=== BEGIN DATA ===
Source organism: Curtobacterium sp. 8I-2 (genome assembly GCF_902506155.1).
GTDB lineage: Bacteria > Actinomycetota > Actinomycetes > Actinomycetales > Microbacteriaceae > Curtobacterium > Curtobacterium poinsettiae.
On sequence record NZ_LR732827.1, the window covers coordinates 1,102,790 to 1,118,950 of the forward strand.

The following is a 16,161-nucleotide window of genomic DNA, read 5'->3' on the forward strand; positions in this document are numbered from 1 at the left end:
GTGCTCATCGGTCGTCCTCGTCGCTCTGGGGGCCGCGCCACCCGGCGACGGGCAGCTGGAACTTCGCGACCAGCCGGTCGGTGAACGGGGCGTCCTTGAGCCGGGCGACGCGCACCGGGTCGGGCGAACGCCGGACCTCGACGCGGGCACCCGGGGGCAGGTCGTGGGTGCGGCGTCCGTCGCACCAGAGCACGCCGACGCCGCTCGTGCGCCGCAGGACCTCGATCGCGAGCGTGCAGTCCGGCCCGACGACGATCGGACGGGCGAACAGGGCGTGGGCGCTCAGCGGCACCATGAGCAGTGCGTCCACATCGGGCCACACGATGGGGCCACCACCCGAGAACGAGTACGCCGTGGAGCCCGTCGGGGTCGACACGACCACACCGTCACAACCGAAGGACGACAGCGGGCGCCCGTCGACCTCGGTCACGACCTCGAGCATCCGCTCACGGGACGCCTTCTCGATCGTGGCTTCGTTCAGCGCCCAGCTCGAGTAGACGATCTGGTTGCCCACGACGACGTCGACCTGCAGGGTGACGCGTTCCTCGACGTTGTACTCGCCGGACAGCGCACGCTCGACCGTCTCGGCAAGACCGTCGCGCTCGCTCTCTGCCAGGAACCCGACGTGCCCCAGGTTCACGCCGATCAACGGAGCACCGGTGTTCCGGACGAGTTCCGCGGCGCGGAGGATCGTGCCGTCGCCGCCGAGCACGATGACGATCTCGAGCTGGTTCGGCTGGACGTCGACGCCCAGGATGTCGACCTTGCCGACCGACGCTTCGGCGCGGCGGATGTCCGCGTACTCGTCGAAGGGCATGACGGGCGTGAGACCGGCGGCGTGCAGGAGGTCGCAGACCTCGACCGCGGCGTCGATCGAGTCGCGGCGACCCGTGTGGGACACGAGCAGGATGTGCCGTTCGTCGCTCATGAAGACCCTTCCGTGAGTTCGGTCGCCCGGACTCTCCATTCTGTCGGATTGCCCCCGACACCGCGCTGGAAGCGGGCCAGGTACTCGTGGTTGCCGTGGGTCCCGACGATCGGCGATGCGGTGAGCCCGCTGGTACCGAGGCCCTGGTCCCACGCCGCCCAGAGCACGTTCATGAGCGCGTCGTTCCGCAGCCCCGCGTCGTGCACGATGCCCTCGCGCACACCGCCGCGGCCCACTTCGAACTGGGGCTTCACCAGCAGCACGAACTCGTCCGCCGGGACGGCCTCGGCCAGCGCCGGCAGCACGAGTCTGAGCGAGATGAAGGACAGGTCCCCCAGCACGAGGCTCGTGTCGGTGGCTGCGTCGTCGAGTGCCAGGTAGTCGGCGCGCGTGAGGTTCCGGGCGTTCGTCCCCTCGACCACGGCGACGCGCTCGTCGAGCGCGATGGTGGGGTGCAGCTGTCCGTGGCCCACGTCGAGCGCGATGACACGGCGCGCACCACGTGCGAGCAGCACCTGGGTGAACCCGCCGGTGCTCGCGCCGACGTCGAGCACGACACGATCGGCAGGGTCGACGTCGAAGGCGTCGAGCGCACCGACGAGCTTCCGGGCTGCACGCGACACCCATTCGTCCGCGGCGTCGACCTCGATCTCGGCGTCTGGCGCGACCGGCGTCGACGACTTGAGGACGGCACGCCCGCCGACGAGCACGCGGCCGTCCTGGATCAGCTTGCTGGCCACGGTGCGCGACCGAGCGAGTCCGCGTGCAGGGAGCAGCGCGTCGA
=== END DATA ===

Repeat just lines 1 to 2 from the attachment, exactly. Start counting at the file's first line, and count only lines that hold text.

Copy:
Source organism: Curtobacterium sp. 8I-2 (genome assembly GCF_902506155.1).
GTDB lineage: Bacteria > Actinomycetota > Actinomycetes > Actinomycetales > Microbacteriaceae > Curtobacterium > Curtobacterium poinsettiae.